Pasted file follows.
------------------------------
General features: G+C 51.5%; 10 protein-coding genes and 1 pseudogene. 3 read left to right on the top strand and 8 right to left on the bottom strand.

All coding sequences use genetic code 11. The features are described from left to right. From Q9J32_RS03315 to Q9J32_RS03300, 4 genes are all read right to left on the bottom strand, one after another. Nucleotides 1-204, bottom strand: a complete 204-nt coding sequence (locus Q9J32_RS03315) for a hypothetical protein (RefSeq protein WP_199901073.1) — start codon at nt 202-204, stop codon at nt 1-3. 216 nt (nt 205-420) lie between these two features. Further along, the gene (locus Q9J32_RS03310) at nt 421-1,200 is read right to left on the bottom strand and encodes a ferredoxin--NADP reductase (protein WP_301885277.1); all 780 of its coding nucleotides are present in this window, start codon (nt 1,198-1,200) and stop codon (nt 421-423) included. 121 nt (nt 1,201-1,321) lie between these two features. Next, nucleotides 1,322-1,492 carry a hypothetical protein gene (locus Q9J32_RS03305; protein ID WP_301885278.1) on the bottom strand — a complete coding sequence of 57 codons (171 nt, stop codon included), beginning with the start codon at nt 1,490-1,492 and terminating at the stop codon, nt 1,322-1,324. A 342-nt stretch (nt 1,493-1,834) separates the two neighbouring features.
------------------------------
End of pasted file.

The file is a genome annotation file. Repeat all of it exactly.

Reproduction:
General features: G+C 51.5%; 10 protein-coding genes and 1 pseudogene. 3 read left to right on the top strand and 8 right to left on the bottom strand.

All coding sequences use genetic code 11. The features are described from left to right. From Q9J32_RS03315 to Q9J32_RS03300, 4 genes are all read right to left on the bottom strand, one after another. Nucleotides 1-204, bottom strand: a complete 204-nt coding sequence (locus Q9J32_RS03315) for a hypothetical protein (RefSeq protein WP_199901073.1) — start codon at nt 202-204, stop codon at nt 1-3. 216 nt (nt 205-420) lie between these two features. Further along, the gene (locus Q9J32_RS03310) at nt 421-1,200 is read right to left on the bottom strand and encodes a ferredoxin--NADP reductase (protein WP_301885277.1); all 780 of its coding nucleotides are present in this window, start codon (nt 1,198-1,200) and stop codon (nt 421-423) included. 121 nt (nt 1,201-1,321) lie between these two features. Next, nucleotides 1,322-1,492 carry a hypothetical protein gene (locus Q9J32_RS03305; protein ID WP_301885278.1) on the bottom strand — a complete coding sequence of 57 codons (171 nt, stop codon included), beginning with the start codon at nt 1,490-1,492 and terminating at the stop codon, nt 1,322-1,324. A 342-nt stretch (nt 1,493-1,834) separates the two neighbouring features.